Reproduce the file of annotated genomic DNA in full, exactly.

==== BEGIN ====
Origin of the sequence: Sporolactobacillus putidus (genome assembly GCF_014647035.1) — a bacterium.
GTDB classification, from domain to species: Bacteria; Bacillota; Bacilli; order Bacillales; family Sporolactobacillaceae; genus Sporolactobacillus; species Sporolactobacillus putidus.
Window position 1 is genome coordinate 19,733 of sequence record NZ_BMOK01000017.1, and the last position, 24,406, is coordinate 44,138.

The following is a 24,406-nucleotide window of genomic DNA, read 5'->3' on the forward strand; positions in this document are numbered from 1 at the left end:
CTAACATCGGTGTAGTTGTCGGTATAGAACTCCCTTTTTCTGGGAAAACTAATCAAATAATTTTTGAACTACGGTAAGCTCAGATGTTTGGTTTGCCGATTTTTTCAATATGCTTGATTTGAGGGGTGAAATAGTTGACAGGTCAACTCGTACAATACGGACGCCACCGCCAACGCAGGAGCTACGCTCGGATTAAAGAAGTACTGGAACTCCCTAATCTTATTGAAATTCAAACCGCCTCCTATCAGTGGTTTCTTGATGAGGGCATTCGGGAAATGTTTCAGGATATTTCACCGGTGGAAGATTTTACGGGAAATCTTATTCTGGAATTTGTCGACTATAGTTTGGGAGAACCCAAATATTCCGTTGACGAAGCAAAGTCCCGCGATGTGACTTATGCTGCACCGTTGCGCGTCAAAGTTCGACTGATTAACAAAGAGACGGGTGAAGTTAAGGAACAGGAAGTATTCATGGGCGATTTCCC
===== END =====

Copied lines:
Origin of the sequence: Sporolactobacillus putidus (genome assembly GCF_014647035.1) — a bacterium.
GTDB classification, from domain to species: Bacteria; Bacillota; Bacilli; order Bacillales; family Sporolactobacillaceae; genus Sporolactobacillus; species Sporolactobacillus putidus.
Window position 1 is genome coordinate 19,733 of sequence record NZ_BMOK01000017.1, and the last position, 24,406, is coordinate 44,138.

The following is a 24,406-nucleotide window of genomic DNA, read 5'->3' on the forward strand; positions in this document are numbered from 1 at the left end:
CTAACATCGGTGTAGTTGTCGGTATAGAACTCCCTTTTTCTGGGAAAACTAATCAAATAATTTTTGAACTACGGTAAGCTCAGATGTTTGGTTTGCCGATTTTTTCAATATGCTTGATTTGAGGGGTGAAATAGTTGACAGGTCAACTCGTACAATACGGACGCCACCGCCAACGCAGGAGCTACGCTCGGATTAAAGAAGTACTGGAACTCCCTAATCTTATTGAAATTCAAACCGCCTCCTATCAGTGGTTTCTTGATGAGGGCATTCGGGAAATGTTTCAGGATATTTCACCGGTGGAAGATTTTACGGGAAATCTTATTCTGGAATTTGTCGACTATAGTTTGGGAGAACCCAAATATTCCGTTGACGAAGCAAAGTCCCGCGATGTGACTTATGCTGCACCGTTGCGCGTCAAAGTTCGACTGATTAACAAAGAGACGGGTGAAGTTAAGGAACAGGAAGTATTCATGGGCGATTTCCC